If you’re looking for a new job then I don’t have to tell you how nerve-racking the process can be. While looking through some notes recently I came across this checklist which I developed while job hunting. I thought it might be helpful to someone else, so here it is. While this list may not be everything you need, at least it will get you started down the right path.
1. Make an exhaustive list of possible opportunities
Don’t overthink it … start a running list … keep building it …whenever you think of a possible opportunity add it to your list immediately. To be successful you’ll first need to be successful in landing a job.
2. Know the length of your runway
I’ll never forget meeting with Jim Griffith at Starbucks in Celebration, Florida. We were meeting beacuse I was planning to start a church and needed his professional guidance. After formal introductions his first question was: “Are you independently wealthy?” He wasn’t smiling. He asked because in order to give me the best advice for moving forward, he needed to know how much time I had until the money ran out. Don’t run out of financial runway and end up crashing. Sometimes it’s just necessary to work at something while you are looking for the next job or client. Don’t concern yourself with what others may think, unless their going to support your habit of living in-doors and eating.
3. Write an effective, clear resume (check online for help)
Start with brainstorming all the jobs/clients you’ve had and put them in order. Under each make a list of accomplishments and responsibilities. Don’t overlook the value of inviting others to be part of the brainstorming process. Choose active, powerful, and emotional words over passive, overused, throw-away words. If needed ask for someone to help you lay out the information in a clear format.
4. Write a strong cover letter
Customize it, 3-4 paragraphs including introduction, hit the highlights of your career, and let them know when they can expect a follow up call or email from you…usually within one week. When possible send your resume to someone specifically as opposed to a general email beacuse you’ll have a better chance at getting looked at.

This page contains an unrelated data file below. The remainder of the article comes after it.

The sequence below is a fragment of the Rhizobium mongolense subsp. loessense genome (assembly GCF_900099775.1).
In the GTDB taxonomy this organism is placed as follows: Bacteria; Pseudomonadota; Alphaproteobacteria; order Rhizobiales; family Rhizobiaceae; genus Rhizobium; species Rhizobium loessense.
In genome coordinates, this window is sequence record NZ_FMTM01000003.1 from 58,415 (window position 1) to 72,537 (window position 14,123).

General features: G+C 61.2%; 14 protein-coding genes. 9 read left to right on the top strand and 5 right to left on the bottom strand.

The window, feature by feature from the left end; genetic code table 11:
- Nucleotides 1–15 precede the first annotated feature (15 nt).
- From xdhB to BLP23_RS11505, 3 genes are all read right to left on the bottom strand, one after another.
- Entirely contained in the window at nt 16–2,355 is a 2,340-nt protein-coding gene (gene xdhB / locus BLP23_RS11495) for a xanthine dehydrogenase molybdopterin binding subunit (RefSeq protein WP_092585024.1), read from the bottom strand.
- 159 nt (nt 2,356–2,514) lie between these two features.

5. For public positions include a photograph and links to videos or blogs in the cover letter
Make it easy for your prospective employer to learn about you.
6. Send your customized resume
Include full address and email … make it simple to contact you. Whenever possible send the resume to a person rather than a general mailbox or company because a person will decide to hire you, not a company. Have someone proofread everything for grammar, spelling, and overall accuracy.
7. Throw a lot of bait in the water
Finding the new opportunity IS your job … or it is your second job, if you already have a full-time job … work the process … no one is going to do this for you.
8. Keep accurate records
Where did you send a resume? When did you send it? Who did you talk to? When did you talk to them? What is your next step?
9. Follow up when you said you would
10. Build an arsenal of references
Don’t put references on resume’. Do not underestimate the influence of someone else speaking on your behalf. Deal with references at the interview, if possible. Tailor references for the specific job.
11. Be relaxed in the interview
Dress sharply. Don’t be careless with your poster (slouchy), use of language, and interjection of humor. Even as you wait use good poster and kindly acknowledge others in the room. As you enter the room look the interviewer in the eyes, give a firm handshake and smile
12. Trust God to deliver in his time
Work as though it all depends on you; pray as though it all depends on God. Above all, as you work through this process and build your own list, remember to pray. “Do not be anxious about anything, but in everything, by prayer and petition, with thanksgiving, present your requests to God. And the peace of God, which transcends all understanding, will guard your hearts and your minds in Christ Jesus.” – Philippians 4:6-7
(Special thanks to Vicky Mixson, Chief Communications Officer at Wycliffe, for her guidance and professional council.)